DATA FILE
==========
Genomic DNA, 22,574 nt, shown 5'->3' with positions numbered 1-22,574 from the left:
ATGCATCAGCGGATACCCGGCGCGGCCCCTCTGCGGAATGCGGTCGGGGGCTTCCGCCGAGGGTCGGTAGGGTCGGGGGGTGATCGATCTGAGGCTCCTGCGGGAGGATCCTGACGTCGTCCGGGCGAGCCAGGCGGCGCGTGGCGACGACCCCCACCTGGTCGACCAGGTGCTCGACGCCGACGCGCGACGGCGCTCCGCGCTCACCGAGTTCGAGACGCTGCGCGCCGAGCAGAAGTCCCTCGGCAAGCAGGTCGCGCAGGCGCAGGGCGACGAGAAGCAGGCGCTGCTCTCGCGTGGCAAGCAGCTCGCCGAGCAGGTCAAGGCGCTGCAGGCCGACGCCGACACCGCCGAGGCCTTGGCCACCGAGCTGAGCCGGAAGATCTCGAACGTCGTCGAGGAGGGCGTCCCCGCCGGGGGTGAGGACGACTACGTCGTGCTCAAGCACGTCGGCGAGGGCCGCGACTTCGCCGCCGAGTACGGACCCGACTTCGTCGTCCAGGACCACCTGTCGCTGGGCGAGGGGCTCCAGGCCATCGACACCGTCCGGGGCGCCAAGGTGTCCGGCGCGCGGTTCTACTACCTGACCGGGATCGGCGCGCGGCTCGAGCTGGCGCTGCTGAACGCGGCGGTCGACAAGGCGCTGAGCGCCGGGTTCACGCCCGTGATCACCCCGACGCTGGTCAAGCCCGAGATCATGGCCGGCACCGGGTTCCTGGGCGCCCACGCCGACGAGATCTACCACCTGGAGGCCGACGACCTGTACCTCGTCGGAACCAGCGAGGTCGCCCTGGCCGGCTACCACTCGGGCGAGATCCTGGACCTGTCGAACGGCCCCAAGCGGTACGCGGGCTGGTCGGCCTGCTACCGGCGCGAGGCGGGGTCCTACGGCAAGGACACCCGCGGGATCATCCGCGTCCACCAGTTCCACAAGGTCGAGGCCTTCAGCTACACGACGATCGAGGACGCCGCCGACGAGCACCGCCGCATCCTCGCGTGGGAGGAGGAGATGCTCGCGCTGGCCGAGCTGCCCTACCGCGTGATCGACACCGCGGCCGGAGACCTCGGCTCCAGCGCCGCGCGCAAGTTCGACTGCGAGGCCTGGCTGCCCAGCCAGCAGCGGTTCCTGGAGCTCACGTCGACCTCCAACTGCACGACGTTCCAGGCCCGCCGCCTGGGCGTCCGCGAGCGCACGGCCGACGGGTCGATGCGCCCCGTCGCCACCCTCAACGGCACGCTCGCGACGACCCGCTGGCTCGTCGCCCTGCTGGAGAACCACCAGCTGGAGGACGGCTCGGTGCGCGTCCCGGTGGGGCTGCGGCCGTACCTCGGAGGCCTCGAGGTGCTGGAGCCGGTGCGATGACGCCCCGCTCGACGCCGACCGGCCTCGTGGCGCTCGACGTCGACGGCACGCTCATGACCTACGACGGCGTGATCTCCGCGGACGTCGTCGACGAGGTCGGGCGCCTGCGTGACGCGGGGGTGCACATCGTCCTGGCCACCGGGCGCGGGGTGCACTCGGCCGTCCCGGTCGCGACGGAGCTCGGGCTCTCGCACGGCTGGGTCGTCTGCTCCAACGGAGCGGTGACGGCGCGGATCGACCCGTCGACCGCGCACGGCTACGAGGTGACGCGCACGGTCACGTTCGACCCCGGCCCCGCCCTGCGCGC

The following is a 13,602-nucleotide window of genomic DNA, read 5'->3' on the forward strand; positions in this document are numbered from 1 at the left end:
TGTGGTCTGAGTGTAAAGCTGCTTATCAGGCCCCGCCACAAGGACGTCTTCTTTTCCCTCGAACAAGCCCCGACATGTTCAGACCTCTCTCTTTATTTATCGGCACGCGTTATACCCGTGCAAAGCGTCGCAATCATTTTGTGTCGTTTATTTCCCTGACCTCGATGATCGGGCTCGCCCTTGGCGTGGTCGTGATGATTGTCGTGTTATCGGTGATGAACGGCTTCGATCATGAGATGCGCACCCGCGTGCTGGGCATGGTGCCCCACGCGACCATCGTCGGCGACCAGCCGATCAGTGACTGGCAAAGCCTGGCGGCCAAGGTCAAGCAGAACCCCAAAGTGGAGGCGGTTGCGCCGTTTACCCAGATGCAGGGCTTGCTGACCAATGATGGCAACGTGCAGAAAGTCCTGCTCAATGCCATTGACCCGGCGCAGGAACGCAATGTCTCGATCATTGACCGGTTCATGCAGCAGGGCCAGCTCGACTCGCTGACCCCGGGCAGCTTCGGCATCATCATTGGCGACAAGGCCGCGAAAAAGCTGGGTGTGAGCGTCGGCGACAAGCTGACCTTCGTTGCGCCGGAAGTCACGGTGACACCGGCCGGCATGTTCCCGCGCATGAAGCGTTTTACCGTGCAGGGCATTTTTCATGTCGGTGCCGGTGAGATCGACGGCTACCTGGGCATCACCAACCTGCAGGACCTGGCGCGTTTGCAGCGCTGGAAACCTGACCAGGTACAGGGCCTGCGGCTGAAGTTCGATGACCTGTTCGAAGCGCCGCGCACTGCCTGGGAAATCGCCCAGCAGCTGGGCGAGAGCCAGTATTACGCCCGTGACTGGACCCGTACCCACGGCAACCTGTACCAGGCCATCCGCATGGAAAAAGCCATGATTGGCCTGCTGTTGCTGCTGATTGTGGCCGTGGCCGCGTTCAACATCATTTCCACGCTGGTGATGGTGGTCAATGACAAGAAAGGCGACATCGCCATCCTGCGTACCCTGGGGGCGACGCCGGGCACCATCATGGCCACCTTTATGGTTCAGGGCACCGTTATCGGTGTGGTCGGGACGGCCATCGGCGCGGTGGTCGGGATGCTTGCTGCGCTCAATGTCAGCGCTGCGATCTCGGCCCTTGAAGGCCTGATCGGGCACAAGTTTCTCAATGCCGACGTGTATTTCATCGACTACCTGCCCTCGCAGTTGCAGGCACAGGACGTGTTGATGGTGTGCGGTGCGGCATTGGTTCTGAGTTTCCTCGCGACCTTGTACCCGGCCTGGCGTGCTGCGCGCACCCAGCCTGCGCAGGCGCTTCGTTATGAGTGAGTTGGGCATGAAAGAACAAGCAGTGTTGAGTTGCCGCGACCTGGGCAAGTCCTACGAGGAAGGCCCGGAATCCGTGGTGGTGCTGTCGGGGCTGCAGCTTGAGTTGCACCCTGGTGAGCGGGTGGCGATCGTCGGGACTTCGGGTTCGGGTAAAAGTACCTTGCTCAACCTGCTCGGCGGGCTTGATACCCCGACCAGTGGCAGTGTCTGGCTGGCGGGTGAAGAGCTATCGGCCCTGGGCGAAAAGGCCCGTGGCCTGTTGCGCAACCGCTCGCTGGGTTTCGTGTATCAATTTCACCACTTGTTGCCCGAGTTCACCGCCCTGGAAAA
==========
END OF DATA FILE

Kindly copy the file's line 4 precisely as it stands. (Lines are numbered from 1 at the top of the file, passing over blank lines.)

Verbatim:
TGTGGTCTGAGTGTAAAGCTGCTTATCAGGCCCCGCCACAAGGACGTCTTCTTTTCCCTCGAACAAGCCCCGACATGTTCAGACCTCTCTCTTTATTTATCGGCACGCGTTATACCCGTGCAAAGCGTCGCAATCATTTTGTGTCGTTTATTTCCCTGACCTCGATGATCGGGCTCGCCCTTGGCGTGGTCGTGATGATTGTCGTGTTATCGGTGATGAACGGCTTCGATCATGAGATGCGCACCCGCGTGCTGGGCATGGTGCCCCACGCGACCATCGTCGGCGACCAGCCGATCAGTGACTGGCAAAGCCTGGCGGCCAAGGTCAAGCAGAACCCCAAAGTGGAGGCGGTTGCGCCGTTTACCCAGATGCAGGGCTTGCTGACCAATGATGGCAACGTGCAGAAAGTCCTGCTCAATGCCATTGACCCGGCGCAGGAACGCAATGTCTCGATCATTGACCGGTTCATGCAGCAGGGCCAGCTCGACTCGCTGACCCCGGGCAGCTTCGGCATCATCATTGGCGACAAGGCCGCGAAAAAGCTGGGTGTGAGCGTCGGCGACAAGCTGACCTTCGTTGCGCCGGAAGTCACGGTGACACCGGCCGGCATGTTCCCGCGCATGAAGCGTTTTACCGTGCAGGGCATTTTTCATGTCGGTGCCGGTGAGATCGACGGCTACCTGGGCATCACCAACCTGCAGGACCTGGCGCGTTTGCAGCGCTGGAAACCTGACCAGGTACAGGGCCTGCGGCTGAAGTTCGATGACCTGTTCGAAGCGCCGCGCACTGCCTGGGAAATCGCCCAGCAGCTGGGCGAGAGCCAGTATTACGCCCGTGACTGGACCCGTACCCACGGCAACCTGTACCAGGCCATCCGCATGGAAAAAGCCATGATTGGCCTGCTGTTGCTGCTGATTGTGGCCGTGGCCGCGTTCAACATCATTTCCACGCTGGTGATGGTGGTCAATGACAAGAAAGGCGACATCGCCATCCTGCGTACCCTGGGGGCGACGCCGGGCACCATCATGGCCACCTTTATGGTTCAGGGCACCGTTATCGGTGTGGTCGGGACGGCCATCGGCGCGGTGGTCGGGATGCTTGCTGCGCTCAATGTCAGCGCTGCGATCTCGGCCCTTGAAGGCCTGATCGGGCACAAGTTTCTCAATGCCGACGTGTATTTCATCGACTACCTGCCCTCGCAGTTGCAGGCACAGGACGTGTTGATGGTGTGCGGTGCGGCATTGGTTCTGAGTTTCCTCGCGACCTTGTACCCGGCCTGGCGTGCTGCGCGCACCCAGCCTGCGCAGGCGCTTCGTTATGAGTGAGTTGGGCATGAAAGAACAAGCAGTGTTGAGTTGCCGCGACCTGGGCAAGTCCTACGAGGAAGGCCCGGAATCCGTGGTGGTGCTGTCGGGGCTGCAGCTTGAGTTGCACCCTGGTGAGCGGGTGGCGATCGTCGGGACTTCGGGTTCGGGTAAAAGTACCTTGCTCAACCTGCTCGGCGGGCTTGATACCCCGACCAGTGGCAGTGTCTGGCTGGCGGGTGAAGAGCTATCGGCCCTGGGCGAAAAGGCCCGTGGCCTGTTGCGCAACCGCTCGCTGGGTTTCGTGTATCAATTTCACCACTTGTTGCCCGAGTTCACCGCCCTGGAAAA